This the the teaser…
This post actually can be considered a workaround. On the other hand it provides end-user functionality. As most of you will know IP13 comes with the configurable option for “Collapsible Applets“. Just adding two Applet User Properties does the work to make an applet to appear either expanded (default) or collapsed. Though this is very nice, collapsing the applet will only happen once most of the OpenUI code has completed execution. In that sense if you would collapse all your applets in any view, it would take almost the same amount of time to render the view.
Now, I wanted to figure out an option which would reduce rendering time by showing collapsed applets. Why? Because large views in Siebel Open UI tend to require linear more time to render (see my previous post). And we do have many existing customers which have build such legacy views in the past which would render just fine in High Interactivity, but are less acceptable in Open UI.
What I came up with is the option to use traditional toggle applets. For my noticeable expensive view from my previous post I created a whole bunch of “dummy” applets. Just empty shell form applet with no controls exposed. The nice behavior here is that rendering the dummy toggle applets obviously would come at considerable less execution time.
One “dummy” applet for any applet I want to expose. Why one for each? Because the hard-coded configuration of the “Toggle” attribute on the applet. But since it pertains here just a bare-essential applet that is not such a big deal.
So far so good. But traditional toggle applets require the clumsy use of a combobox to toggle between applets. Perfectly fine if you have a whole list of potential toggles. But in this case I want to present the user with a more user-friendly “double-click” to toggle from the dummy applet to the actual applet.
After inspecting (or say: reverse-engineering) a bit the OOTB code concepts, I found a way to actually invoke the Toggle method within a physical renderer. It took some time to get this particular part of the solution to work 😉
I put the code within tine BindEvents funcion of my custom “togglepr.js”. After reverse-engineering other OOTB code – I found that using the “OnControlEvent” method on the Presentation Model would be best suited. The nice thing here is that BindEvents will pass the PM context along, which you can access using the data.ctx object. The ctx object will get you the presentation model.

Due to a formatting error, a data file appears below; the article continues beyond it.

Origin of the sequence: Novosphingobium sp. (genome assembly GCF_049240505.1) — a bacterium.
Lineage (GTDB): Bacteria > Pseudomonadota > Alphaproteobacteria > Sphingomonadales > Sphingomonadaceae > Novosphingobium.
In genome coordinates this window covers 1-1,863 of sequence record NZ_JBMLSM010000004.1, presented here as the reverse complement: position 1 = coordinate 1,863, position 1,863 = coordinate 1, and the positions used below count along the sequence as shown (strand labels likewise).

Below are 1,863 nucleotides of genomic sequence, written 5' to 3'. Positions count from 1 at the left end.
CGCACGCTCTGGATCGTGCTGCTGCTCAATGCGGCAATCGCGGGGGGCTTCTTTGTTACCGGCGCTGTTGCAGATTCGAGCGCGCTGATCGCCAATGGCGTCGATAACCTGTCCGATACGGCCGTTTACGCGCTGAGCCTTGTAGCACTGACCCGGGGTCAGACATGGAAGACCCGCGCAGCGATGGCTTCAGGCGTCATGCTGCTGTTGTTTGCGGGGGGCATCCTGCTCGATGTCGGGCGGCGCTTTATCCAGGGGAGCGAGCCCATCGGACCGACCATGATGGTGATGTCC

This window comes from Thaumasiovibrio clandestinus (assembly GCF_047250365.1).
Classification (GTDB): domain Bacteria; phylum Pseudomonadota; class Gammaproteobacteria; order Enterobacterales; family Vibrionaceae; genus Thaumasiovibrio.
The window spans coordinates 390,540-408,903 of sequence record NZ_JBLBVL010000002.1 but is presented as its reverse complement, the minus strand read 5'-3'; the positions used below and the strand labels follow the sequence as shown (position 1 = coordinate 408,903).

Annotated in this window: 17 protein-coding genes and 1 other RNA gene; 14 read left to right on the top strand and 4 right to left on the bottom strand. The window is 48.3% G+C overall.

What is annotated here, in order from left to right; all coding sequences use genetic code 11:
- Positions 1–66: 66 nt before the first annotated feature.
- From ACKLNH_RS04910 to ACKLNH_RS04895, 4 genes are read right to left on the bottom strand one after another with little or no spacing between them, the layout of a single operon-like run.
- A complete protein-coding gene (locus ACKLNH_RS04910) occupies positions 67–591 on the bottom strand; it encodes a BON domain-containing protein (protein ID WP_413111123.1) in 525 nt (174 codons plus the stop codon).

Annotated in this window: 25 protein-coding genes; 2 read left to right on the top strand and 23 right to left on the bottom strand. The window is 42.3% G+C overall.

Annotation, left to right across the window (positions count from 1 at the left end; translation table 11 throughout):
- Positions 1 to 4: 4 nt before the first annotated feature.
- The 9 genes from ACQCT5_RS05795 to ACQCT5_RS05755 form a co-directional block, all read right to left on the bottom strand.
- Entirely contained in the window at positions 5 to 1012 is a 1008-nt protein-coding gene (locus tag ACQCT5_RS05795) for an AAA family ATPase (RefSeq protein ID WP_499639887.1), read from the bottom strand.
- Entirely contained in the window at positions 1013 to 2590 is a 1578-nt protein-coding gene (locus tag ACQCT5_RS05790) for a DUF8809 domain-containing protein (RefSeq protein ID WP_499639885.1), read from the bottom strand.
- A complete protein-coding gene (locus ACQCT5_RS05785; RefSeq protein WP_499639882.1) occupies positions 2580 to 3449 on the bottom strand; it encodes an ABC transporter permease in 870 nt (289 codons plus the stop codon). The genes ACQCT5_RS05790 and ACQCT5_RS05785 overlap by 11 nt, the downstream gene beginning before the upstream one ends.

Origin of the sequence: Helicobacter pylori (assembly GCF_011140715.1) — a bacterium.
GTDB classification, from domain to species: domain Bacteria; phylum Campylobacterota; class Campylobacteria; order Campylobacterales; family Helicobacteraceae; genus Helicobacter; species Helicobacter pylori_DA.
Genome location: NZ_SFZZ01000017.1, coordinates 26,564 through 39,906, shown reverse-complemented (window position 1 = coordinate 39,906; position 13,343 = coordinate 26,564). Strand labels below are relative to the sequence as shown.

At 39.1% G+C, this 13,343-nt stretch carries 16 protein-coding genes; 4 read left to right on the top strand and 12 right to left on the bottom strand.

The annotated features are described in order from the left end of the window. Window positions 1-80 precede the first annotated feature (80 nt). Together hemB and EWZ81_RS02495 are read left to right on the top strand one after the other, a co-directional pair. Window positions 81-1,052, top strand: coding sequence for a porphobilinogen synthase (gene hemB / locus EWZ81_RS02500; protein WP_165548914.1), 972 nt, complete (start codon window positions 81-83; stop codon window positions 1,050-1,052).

Next invoking the Toggle should be best-practice done using the constant defined by Siebel for this method “PHYEVENT_INVOKE_TOGGLE”. Finally we need to pass the sequence of the applet we would like to toggle to. In our case “1”.
I decided only to implement uni-directionally toggling (from dummy -> actual applet, but not back to the dummy applet). That keeps things easy.
Next I wanted to have clean and crisp dummy applets. So no “Toggle” combobox, no “Menu” and now Row Counter.
Removing the toggle combobox and the menu was easy.
Removing the row-counter caused more troubles. It appears the row-counter is inserted at a very late stage. After the ShowUI of my custom physical renderer completed execution.
Using setTimeout brought the solution. This function can be found on several location in the Open UI standard code, and is standard JScript function. You pass it two arguments, a function and a sleep time. Functionally, if you provide a sleep time of “0”, it will execute after all other JScript code has completed.
Because I also did not want the Toggle combobox on the actual applets, I needed to add some further logic using ClientPMUserProperties. I created two:
The “BareEssentials” property will remove the complete div for all applet content. The “HideToggle” property will remove the Toggle combobox.
Just for sake of the POC I added these two to the OOTB pmodel.js. This is obviously not a recommended practice for production. But it saved me time creating a custom presentation model extension.
The end result is that the initial view looks as such:
By double-clicking on any of the headers, the applet will toggle. Double-clicking on e.g. “ToggleCAC” will render the view as such. And this will execute very fast too, as it only partially refreshes the view instead of rendering the complete view.
You can grab the complete physical renderer here.